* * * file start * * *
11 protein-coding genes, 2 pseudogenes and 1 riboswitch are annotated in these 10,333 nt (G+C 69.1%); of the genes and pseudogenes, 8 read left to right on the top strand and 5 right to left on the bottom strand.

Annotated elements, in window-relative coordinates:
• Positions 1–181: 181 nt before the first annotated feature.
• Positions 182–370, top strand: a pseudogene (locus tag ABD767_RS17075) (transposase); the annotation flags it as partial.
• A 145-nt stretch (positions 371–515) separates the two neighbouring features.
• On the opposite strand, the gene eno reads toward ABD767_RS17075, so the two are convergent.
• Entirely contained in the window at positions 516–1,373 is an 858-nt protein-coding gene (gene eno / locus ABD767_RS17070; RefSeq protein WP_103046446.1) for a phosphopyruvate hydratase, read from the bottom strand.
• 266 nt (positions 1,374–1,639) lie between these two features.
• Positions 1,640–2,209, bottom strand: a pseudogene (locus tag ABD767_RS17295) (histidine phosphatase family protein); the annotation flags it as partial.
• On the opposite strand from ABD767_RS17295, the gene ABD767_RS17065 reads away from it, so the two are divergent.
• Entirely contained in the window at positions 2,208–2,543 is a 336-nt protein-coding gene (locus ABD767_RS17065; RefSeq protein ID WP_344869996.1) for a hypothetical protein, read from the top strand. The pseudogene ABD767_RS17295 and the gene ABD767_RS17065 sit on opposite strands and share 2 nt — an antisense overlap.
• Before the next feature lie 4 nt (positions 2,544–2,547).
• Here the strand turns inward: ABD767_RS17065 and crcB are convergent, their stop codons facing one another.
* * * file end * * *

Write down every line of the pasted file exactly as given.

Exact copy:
11 protein-coding genes, 2 pseudogenes and 1 riboswitch are annotated in these 10,333 nt (G+C 69.1%); of the genes and pseudogenes, 8 read left to right on the top strand and 5 right to left on the bottom strand.

Annotated elements, in window-relative coordinates:
• Positions 1–181: 181 nt before the first annotated feature.
• Positions 182–370, top strand: a pseudogene (locus tag ABD767_RS17075) (transposase); the annotation flags it as partial.
• A 145-nt stretch (positions 371–515) separates the two neighbouring features.
• On the opposite strand, the gene eno reads toward ABD767_RS17075, so the two are convergent.
• Entirely contained in the window at positions 516–1,373 is an 858-nt protein-coding gene (gene eno / locus ABD767_RS17070; RefSeq protein WP_103046446.1) for a phosphopyruvate hydratase, read from the bottom strand.
• 266 nt (positions 1,374–1,639) lie between these two features.
• Positions 1,640–2,209, bottom strand: a pseudogene (locus tag ABD767_RS17295) (histidine phosphatase family protein); the annotation flags it as partial.
• On the opposite strand from ABD767_RS17295, the gene ABD767_RS17065 reads away from it, so the two are divergent.
• Entirely contained in the window at positions 2,208–2,543 is a 336-nt protein-coding gene (locus ABD767_RS17065; RefSeq protein ID WP_344869996.1) for a hypothetical protein, read from the top strand. The pseudogene ABD767_RS17295 and the gene ABD767_RS17065 sit on opposite strands and share 2 nt — an antisense overlap.
• Before the next feature lie 4 nt (positions 2,544–2,547).
• Here the strand turns inward: ABD767_RS17065 and crcB are convergent, their stop codons facing one another.